Starting fall 2015 applicants to Temple University will not have to submit standardized test scores, the university announced Tuesday, making it the first public research university in the Northeast to adopt a test-optional admissions policy.
In an attempt to increase accessibility and broaden the pool of qualified applicants, Temple will offer students a choice of either providing test scores or completing four reflective short-answer questions — asking them, in 150 words or less, to describe a challenge they faced or explain what path they would follow if unable to attend college.
With these questions, school officials hope to ascertain information about applicants typically not measured by standardized tests, like self-awareness, perseverance and grit.
Dean Greg Anderson, Temple’s College of Education dean, said research conducted at Temple and nationally has shown high school GPAs to be a better predictor of college success than standardized test scores. Taking this into account and considering the declining number of applications from Philadelphia and other urban centers (where students often lack access to test preparation resources), Temple concluded that allowing students to choose how to best present themselves was the most democratic and rigorous way to approach admissions.
With its decision, Temple joins more than 800 other universities in the U.S and about 30 in Pennsylvania with test-optional application processes, according to data from Fair Test, a Cambridge, Mass., group critical of standardized testing. Bryn Mawr College, a private women’s college outside Philadelphia, announced that it would no longer require applicants to submit SAT or ACT scores last week. Chatham University and Gettysburg College adopted similar policies in the past decade.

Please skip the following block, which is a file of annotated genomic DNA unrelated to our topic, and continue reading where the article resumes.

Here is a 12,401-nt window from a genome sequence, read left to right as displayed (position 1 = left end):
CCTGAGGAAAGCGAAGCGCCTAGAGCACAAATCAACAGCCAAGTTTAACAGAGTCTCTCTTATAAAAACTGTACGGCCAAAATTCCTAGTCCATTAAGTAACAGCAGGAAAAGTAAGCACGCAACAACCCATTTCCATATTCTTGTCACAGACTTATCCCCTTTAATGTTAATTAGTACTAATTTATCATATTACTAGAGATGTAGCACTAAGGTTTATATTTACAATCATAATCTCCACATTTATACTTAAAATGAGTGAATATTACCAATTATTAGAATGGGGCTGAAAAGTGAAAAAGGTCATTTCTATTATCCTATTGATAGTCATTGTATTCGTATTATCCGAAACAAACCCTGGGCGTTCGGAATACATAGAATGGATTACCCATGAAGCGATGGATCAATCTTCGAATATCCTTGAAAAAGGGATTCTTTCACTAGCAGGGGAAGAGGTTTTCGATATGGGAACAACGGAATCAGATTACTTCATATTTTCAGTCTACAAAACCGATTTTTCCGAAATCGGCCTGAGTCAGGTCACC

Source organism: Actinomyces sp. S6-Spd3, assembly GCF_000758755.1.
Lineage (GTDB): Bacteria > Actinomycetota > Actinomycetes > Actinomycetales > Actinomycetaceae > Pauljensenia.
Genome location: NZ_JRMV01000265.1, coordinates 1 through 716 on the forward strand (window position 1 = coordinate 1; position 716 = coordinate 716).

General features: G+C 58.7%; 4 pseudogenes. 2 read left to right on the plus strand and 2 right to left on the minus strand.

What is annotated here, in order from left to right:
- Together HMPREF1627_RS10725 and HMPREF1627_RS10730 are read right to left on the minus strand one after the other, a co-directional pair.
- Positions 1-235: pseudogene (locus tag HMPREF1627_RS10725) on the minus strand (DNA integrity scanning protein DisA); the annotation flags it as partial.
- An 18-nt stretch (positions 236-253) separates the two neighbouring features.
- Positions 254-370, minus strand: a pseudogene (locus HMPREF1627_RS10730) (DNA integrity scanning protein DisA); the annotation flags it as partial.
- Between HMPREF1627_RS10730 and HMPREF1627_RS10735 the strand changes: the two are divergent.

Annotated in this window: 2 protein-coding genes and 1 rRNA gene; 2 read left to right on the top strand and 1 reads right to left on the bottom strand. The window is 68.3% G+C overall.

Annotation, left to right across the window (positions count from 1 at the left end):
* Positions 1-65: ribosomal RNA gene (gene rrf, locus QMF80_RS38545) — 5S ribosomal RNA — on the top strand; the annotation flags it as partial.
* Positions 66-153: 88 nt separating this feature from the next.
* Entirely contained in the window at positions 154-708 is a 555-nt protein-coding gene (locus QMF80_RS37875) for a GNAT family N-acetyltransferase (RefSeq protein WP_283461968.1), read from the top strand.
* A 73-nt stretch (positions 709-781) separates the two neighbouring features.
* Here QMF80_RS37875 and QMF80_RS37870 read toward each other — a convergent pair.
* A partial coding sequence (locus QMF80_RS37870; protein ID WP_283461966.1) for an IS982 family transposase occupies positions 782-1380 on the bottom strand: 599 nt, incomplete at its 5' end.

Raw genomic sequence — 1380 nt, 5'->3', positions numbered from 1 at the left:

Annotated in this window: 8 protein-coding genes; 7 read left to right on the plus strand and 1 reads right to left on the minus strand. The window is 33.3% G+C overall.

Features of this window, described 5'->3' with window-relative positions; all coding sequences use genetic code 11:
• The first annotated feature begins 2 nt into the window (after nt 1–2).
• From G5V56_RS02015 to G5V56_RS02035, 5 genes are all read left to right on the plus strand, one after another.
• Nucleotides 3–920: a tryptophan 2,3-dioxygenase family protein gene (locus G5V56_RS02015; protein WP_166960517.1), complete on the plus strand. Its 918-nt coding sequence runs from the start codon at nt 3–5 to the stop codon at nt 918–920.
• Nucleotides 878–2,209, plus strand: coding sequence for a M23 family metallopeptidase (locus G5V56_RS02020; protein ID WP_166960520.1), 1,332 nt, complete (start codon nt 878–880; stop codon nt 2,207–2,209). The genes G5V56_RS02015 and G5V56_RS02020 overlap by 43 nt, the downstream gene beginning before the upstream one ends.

Bill Black, Temple’s senior vice provost for enrollment management, said he expects about 10 percent of applicants to use the new policy, called Temple Option.
Fair Test public education director Bob Schaeffer said Temple’s choice is notable due to its name recognition and size — most schools that have adopted test-optional policies are small liberal arts colleges with fewer applicants and more resources to conduct holistic reviews. In fall 2013, Temple received nearly 19,000 freshman applications, accepting around 64 percent.
Mr. Schaeffer called a test score requirement a “barrier to access,” arguing that not only are standardized tests biased, they are highly susceptible to high-priced coaching and weak predictors of academic success in college.
In a written statement, Jack Buckley, senior vice president of research for College Board, said the SAT remains an essential part of the admissions equation for the majority of U.S. universities. He also said the combination of high school GPA and SAT scores are the best predictors of college success, but he also noted that College Board respects colleges’ right to set their own admissions policies.
Earlier this year College Board announced a number of changes to the SAT, many aimed at making it more equitable. While these modifications are important and “long overdue,” Mr. Anderson said, standardized tests still favor those from wealthy backgrounds.
Carnegie Mellon University, Penn State University and the University of Pittsburgh all require applicants to submit standardized test scores. Pitt is not considering any changes to its standardized testing admissions requirement. Representatives of Carnegie Mellon and Penn State could not comment on possible changes by press time.
First Published July 30, 2014 12:00 AM